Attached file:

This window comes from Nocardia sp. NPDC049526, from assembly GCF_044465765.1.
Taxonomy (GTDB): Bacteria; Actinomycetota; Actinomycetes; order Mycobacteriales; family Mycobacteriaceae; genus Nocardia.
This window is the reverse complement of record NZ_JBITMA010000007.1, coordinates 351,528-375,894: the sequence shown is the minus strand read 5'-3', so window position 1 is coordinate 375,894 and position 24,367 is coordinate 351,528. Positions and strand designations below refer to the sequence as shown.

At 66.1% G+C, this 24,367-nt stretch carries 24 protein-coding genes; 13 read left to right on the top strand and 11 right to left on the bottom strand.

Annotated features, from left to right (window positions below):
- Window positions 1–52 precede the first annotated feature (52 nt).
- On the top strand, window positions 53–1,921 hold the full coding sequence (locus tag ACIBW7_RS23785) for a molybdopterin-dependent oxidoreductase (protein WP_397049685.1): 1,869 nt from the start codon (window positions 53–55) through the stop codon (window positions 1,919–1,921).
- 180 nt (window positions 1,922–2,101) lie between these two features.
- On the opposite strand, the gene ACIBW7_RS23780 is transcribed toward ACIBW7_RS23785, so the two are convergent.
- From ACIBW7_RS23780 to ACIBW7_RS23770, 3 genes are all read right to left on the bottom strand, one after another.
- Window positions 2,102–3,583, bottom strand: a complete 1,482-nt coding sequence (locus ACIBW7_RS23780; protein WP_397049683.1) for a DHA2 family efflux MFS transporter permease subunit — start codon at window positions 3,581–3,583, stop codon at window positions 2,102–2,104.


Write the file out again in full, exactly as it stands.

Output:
This window comes from Nocardia sp. NPDC049526, from assembly GCF_044465765.1.
Taxonomy (GTDB): Bacteria; Actinomycetota; Actinomycetes; order Mycobacteriales; family Mycobacteriaceae; genus Nocardia.
This window is the reverse complement of record NZ_JBITMA010000007.1, coordinates 351,528-375,894: the sequence shown is the minus strand read 5'-3', so window position 1 is coordinate 375,894 and position 24,367 is coordinate 351,528. Positions and strand designations below refer to the sequence as shown.

At 66.1% G+C, this 24,367-nt stretch carries 24 protein-coding genes; 13 read left to right on the top strand and 11 right to left on the bottom strand.

Annotated features, from left to right (window positions below):
- Window positions 1–52 precede the first annotated feature (52 nt).
- On the top strand, window positions 53–1,921 hold the full coding sequence (locus tag ACIBW7_RS23785) for a molybdopterin-dependent oxidoreductase (protein WP_397049685.1): 1,869 nt from the start codon (window positions 53–55) through the stop codon (window positions 1,919–1,921).
- 180 nt (window positions 1,922–2,101) lie between these two features.
- On the opposite strand, the gene ACIBW7_RS23780 is transcribed toward ACIBW7_RS23785, so the two are convergent.
- From ACIBW7_RS23780 to ACIBW7_RS23770, 3 genes are all read right to left on the bottom strand, one after another.
- Window positions 2,102–3,583, bottom strand: a complete 1,482-nt coding sequence (locus ACIBW7_RS23780; protein WP_397049683.1) for a DHA2 family efflux MFS transporter permease subunit — start codon at window positions 3,581–3,583, stop codon at window positions 2,102–2,104.